Neem oil – Oh man does this smell! Some people say that it does not bother them, but personally I hate the odor.It is described as a cross between garlic and peanuts, but I like both of those foods, so I disagree. However, neem oil my be worth looking into as an acne treatment. I use this oil in my facial detox soap and customers are very happy with its performance. Seeds of the neem evergreen tree, Azadirachta indica, indigenous to India, provide us with neem oil. Traditional Ayurvedic medicine uses neem oil for acne and other skin conditions as it is thought to be antifungal, antibacterial, antiseptic, antiviral, and antiparasitic. Currently, most of the research on neem oil has concentrated on its use as a natural pesticide for organic farming, but less for cosmetic uses, although neem oil can be found in soaps, toothpastes, and creams. To try it for yourself, apply just a dab to a pimple. Leave on as long as your olfactory system can handle and then wash off. You will not be able to find neem oil in the stores easily, but an excellent source is Mountain Rose Herbs. Neem oil should not be taken internally, especially if you are pregnant, as it can act as an abortifacient. Similarly, neem oil should not be used by nursing mothers.

Argan oil – Argan oil, argania spinosa, is an extract of the nut of the argan tree, from Morocco. Argan oil regulates the production of sebum, therefore it is thought to prevent acne. It is naturally high in Vitamin E which may be helpful in removing or fading old acne scars. Studies on argan oil and its effects on the skin are lacking, but there is little to lose in trying it. It is nontoxic in all ways and can even be consumed internally with no ill effects. If you wish to try argan oil for your acne, opt to purchase a pure oil, not a cream that has argan oil in it, as the percentage of argan oil may be minuscule. I would again recommend Mountain Rose Herbs. Apply the argan oil as a moisturizer, either in the day or at night. Don’t worry that oil on the skin will increase pimples as this is untrue. In fact, some people believe that acne is the result of skin which is overly dry and attempting to produce oil to compensate for that dryness.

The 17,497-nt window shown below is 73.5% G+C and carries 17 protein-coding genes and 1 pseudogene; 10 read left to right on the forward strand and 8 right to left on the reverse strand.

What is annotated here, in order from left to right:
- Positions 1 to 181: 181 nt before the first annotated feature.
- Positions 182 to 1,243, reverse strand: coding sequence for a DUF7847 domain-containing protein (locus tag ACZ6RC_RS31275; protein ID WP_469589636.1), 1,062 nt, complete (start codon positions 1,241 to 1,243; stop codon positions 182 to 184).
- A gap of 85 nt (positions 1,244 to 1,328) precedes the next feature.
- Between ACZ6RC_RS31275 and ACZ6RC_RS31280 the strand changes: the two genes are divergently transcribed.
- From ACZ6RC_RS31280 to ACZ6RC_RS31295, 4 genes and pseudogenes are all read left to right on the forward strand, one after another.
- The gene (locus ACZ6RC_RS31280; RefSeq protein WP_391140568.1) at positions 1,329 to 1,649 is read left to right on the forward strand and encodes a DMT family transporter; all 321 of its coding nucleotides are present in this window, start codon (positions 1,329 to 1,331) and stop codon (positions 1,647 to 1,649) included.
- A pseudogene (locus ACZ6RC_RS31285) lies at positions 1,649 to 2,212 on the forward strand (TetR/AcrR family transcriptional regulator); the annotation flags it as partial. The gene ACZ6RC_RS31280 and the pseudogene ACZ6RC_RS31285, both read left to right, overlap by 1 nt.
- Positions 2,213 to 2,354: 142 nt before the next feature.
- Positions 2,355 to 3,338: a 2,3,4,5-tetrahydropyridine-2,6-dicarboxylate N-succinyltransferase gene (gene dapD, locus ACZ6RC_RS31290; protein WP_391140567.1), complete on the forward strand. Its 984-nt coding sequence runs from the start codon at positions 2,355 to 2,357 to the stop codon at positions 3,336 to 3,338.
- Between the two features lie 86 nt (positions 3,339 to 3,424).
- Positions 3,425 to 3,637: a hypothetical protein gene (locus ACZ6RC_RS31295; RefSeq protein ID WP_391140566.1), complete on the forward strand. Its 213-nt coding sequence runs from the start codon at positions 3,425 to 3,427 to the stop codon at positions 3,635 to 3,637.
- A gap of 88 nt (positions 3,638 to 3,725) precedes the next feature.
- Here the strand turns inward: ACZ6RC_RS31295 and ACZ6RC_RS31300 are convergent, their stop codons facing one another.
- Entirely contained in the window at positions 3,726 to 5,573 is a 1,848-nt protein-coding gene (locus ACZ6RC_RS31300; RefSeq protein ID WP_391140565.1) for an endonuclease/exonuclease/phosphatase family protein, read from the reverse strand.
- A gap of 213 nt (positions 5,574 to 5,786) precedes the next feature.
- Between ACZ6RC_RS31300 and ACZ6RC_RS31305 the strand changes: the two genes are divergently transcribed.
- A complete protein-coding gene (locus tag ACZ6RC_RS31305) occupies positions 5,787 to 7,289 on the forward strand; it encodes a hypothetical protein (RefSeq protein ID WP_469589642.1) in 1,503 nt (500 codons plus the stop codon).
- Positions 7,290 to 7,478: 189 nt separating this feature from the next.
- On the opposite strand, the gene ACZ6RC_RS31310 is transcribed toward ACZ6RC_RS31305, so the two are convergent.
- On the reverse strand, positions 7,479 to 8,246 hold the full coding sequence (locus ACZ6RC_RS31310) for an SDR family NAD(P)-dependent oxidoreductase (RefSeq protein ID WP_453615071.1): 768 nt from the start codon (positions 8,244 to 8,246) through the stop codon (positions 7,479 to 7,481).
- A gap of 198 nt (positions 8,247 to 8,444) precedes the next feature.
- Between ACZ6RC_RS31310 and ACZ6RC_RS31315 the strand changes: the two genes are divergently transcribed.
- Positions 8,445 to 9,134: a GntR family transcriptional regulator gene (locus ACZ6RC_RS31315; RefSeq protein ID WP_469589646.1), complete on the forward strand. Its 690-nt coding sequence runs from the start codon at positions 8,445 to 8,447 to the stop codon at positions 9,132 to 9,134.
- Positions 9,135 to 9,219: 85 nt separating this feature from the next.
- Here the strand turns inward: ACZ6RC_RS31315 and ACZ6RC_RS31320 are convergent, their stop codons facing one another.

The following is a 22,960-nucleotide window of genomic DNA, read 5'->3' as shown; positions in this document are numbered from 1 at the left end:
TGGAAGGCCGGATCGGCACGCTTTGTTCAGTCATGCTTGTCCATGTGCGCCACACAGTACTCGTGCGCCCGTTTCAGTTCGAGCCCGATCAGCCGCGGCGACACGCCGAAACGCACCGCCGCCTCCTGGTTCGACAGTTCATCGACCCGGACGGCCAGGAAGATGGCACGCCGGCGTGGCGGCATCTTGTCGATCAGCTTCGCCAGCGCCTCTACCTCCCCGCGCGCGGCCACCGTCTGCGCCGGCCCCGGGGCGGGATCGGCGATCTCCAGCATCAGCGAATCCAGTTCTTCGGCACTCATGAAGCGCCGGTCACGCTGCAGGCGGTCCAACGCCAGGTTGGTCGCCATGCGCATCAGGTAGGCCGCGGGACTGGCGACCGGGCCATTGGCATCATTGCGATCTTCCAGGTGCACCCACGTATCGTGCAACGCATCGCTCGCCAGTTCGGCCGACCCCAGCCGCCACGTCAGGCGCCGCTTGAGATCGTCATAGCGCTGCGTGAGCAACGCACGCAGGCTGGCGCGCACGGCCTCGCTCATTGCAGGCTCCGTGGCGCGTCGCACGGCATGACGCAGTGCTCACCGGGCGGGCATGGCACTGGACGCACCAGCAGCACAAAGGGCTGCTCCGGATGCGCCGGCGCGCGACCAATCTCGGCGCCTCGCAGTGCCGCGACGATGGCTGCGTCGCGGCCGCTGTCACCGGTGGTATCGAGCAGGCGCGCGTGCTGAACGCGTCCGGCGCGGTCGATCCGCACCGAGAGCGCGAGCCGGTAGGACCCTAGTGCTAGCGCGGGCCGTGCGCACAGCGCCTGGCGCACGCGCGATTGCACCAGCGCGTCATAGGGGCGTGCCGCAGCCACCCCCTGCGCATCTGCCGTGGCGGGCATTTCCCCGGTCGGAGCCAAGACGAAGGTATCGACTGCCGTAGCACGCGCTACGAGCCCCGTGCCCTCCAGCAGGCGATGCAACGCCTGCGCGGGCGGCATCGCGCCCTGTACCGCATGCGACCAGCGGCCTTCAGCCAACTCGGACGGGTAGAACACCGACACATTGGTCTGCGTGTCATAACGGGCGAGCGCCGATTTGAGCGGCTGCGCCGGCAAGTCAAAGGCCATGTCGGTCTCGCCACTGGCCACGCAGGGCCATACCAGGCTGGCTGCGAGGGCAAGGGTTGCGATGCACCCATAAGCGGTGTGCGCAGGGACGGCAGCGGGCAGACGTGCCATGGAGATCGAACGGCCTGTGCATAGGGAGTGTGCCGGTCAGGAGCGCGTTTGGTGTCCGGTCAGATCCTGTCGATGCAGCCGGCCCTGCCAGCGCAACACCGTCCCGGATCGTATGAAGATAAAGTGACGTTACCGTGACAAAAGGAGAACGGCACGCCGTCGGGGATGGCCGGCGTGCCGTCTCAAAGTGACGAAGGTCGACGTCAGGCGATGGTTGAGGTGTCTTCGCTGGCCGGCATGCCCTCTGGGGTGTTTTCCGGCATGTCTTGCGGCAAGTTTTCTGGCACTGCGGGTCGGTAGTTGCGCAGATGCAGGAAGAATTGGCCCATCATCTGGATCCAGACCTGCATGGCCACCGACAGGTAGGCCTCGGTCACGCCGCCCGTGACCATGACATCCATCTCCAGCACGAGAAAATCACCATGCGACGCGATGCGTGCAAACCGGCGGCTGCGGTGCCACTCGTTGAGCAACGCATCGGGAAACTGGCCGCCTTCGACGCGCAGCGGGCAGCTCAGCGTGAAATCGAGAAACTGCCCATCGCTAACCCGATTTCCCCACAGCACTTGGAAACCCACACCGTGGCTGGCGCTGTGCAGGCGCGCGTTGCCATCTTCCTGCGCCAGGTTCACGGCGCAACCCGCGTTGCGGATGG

Organic virgin coconut oil – Coconut oil is the new perfect product and is currently all the rage with good reason. Coconut oil is antifungal, anti-inflammatory, and antibacterial; studies have shown that coconut oil improves skin and hair conditions, both by moisturizing dry rough scaly skin and by treating atopic dermatitis, an inflammatory skin condition. A study in the Journal of Dermatological Science found that coconut oil is effective against acne due to the presence of lauric and capric acid, both which have strong antimicrobial responses. Be sure to use virgin organic coconut oil, refined coconut oil will not work. Use the coconut oil as a facial moisturizer during the day or at night. If you wish to also use the argan oil, you may mix the two together. If the weather is cooler, you will need to melt the coconut oil before mixing it with the argan as it is solid in cool weather. Organic virgin coconut oil can be found in most health food stores such as Trader Joe’s, Mrs. Green’s, and Whole Foods.  Needless to say, virgin organic coconut oil is nontoxic and may be ingested as well as being used topically.